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Archive for the ‘Life’ Category

Changes Happening

And so.. with the new year (and a bit of crash-learning) I finally made up my mind to move away from the confining safety of wordpress.com and get my own domain name.  Thanks to Geof, I’m all set up and running (although still a bit rough while I learn my way around!)

Update your bookmarks to http://thelostentwife.net!  Hope to see you there.

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Several of my .net friends, Kari, Geof and Brandi, do this and I’ve been wanting to start it for a while.  I was tempted to start in January and do it as a resolution, but I have a feeling December will be filled with quite a few good things – so there’s no harm in a little early resolution!

1. Made gingerbread cookies for the first time – and tasted them for the first time.  They were delicious.

2.  I got to babysit my neighbors young ones.  They are Cole and Grace’s age and are so much fun to watch!

3. Cole’s school got out early due to a gas leak, so I got to spend the day with my buddy.

4. Cole and I watched Labyrinth.  The first time for him, the 100th for me (or thereabouts!)

5.  My Huskers played the Texas Longhorns.  While we didn’t win, we sure put up a good fight! Love watching that Suh play.

6. Grace and I went shopping and bought her the cutest Christmas dresses ever!

7. I got to see The Pioneer Woman today!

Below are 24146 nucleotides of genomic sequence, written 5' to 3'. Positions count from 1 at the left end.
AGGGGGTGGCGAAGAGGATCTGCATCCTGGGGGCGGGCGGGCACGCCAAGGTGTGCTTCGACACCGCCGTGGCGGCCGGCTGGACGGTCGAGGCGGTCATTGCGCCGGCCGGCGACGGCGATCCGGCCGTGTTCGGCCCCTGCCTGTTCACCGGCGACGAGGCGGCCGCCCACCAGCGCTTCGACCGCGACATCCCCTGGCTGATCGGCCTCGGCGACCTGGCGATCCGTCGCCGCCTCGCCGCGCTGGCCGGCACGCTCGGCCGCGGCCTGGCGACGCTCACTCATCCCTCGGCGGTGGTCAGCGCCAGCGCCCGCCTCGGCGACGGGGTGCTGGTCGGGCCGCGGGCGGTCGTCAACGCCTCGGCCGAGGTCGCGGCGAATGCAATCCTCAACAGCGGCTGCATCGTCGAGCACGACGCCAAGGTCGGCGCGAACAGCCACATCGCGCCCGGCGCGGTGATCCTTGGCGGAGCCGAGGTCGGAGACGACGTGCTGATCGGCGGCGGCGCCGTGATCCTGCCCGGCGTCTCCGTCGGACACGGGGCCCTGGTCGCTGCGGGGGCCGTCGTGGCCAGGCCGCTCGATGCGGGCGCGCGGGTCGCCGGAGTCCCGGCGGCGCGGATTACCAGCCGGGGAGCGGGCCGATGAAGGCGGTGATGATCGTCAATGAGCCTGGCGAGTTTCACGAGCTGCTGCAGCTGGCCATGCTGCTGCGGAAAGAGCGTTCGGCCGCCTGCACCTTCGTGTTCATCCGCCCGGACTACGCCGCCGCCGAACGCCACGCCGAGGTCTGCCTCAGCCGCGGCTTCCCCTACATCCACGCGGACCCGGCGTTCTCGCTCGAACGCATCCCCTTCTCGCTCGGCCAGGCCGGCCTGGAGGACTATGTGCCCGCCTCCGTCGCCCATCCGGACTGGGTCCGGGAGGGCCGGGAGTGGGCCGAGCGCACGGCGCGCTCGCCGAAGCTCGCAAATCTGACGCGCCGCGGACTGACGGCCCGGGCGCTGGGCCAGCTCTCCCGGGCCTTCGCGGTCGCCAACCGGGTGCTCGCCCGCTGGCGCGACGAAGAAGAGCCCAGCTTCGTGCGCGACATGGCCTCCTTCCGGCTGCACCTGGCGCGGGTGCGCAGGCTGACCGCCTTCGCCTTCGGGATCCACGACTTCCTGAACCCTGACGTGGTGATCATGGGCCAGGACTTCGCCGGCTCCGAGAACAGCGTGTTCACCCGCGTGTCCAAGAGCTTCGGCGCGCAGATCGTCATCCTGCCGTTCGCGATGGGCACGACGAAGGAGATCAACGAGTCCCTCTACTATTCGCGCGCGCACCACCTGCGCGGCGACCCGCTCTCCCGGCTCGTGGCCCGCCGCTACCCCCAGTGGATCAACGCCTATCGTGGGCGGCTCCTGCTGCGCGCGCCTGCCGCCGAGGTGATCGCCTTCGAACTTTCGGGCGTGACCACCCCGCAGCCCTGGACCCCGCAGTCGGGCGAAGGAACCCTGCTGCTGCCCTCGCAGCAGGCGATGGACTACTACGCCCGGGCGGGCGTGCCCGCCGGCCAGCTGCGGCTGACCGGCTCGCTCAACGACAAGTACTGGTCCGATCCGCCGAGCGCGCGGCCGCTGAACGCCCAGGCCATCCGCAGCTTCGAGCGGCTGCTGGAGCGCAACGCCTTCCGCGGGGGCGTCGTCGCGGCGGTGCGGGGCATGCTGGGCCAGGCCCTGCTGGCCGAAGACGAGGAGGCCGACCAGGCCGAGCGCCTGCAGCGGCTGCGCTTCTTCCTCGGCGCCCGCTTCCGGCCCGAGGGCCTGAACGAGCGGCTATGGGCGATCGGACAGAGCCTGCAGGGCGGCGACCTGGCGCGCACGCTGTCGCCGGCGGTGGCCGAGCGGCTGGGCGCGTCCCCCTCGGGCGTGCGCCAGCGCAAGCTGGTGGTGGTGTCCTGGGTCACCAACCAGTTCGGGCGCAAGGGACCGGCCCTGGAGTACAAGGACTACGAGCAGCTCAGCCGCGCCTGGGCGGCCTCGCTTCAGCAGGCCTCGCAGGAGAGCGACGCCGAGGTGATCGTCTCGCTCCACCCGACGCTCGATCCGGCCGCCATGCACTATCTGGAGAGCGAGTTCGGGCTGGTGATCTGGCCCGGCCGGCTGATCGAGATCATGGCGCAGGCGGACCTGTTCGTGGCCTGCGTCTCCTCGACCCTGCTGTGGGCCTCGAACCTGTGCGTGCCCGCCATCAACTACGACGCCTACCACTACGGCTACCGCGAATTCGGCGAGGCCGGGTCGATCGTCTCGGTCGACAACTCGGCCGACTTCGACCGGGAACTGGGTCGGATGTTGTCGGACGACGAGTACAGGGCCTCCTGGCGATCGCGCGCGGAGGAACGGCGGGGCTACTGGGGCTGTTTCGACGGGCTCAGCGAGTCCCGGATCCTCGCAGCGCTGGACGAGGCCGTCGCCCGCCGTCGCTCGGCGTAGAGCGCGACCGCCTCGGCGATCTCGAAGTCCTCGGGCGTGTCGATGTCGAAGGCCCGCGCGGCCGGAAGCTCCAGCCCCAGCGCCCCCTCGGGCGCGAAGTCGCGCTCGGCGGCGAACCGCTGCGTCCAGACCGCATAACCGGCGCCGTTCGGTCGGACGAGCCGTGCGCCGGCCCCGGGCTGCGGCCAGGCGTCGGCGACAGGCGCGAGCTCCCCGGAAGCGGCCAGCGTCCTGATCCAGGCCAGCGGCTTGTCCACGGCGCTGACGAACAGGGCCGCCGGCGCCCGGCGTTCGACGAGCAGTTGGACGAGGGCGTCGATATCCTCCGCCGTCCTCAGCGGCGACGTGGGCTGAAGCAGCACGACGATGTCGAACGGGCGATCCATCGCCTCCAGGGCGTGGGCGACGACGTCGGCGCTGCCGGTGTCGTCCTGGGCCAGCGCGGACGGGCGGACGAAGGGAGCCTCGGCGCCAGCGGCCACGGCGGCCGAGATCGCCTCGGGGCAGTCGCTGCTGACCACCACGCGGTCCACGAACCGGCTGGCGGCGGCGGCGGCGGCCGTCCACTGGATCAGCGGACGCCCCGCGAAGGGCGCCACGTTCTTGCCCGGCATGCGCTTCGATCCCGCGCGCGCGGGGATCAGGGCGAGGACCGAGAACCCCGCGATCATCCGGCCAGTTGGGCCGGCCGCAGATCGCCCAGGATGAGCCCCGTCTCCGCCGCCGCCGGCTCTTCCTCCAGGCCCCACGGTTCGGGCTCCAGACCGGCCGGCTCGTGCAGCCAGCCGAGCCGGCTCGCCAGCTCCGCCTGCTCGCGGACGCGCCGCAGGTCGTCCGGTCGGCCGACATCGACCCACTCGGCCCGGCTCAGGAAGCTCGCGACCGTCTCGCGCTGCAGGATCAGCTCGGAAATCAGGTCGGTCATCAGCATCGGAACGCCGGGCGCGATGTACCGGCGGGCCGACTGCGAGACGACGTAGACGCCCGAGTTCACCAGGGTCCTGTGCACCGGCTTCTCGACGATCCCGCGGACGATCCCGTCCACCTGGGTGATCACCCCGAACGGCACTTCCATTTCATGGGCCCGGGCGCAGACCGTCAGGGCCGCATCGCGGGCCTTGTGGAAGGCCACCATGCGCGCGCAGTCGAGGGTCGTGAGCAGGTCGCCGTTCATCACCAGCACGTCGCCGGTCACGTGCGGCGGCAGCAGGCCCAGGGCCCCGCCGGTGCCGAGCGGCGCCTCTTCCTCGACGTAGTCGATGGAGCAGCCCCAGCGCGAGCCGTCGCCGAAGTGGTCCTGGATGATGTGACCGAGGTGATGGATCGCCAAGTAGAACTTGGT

8. I met a great gal at Barnes and Noble today and we exchanged contact info!  She has the same taste in books that I do. Should be fun.

9. I made Malboro Man’s favorite sandwich from my new cookbook.  It was delicious!

10. I was blessed yet again today and got to babysit some kiddos that I hadn’t sat for before!

11. Cole’s school had an HVAC issue, so, as a surprise, I got to pick the kiddo up at 11.  We had some good Aunt/Nephew time.

12. I got to spend some time with Gracie when I took her along to play with a friend during a sitting job!

13. Cole, Grace and I had hot cocoa and watched movies together.

14. I read a really good book today.

15. I met Neil Gaiman today.. and he signed my copy of The Graveyard Book.  This was awesome.

16. I got a nap today. It was amazing.

17. Grace’s Christmas program was today.  Not much else good happened – but lots of bad things did so I’ll just hang onto the memory of her program.

18. Cole’s Christmas program was today.  He looked adorable and did such a great job.  And I may have cried during Happy Birthday, Jesus.

19. Cole had a half day of school.  And then we all had a great nap.

20. I actually got a lot of laundry done..and put away today! This was a good thing!

21. Arrived in Illinois to spend Christmas with the family.

22. Saw Avatar with Mom, Alec, Candace, Ethan and Evan.  We all loved it.

23. Got to spend time with Meggan.  It’s always a good day when I spend it with Meggan.

24. Christmas Eve with the family… I went to bed wearing Rubber Ducky Footie PJ’s!

25. Christmas!

26. Took my mom and dad to see Avatar again.  Dad loved it as well!

27. Spend the entire day inside while it snowed outside.  Read a lot. Relaxed.

28. Spent the day relaxing again!  Got woken up early by my brother, but he made me laugh so it was okay.

29. Introduced my youngest brother, Evan, to The Princess Bride (20th Anniversary Edition).

30. Totally lucked out and replaced my five year old, broken glasses with a pair of glasses + lenses for a cheap $69!

31. End of the year 2009 – spent with just my parents watching Charlie Wilson’s War.  Goodbye 2009!

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Neil Gaiman Booksigning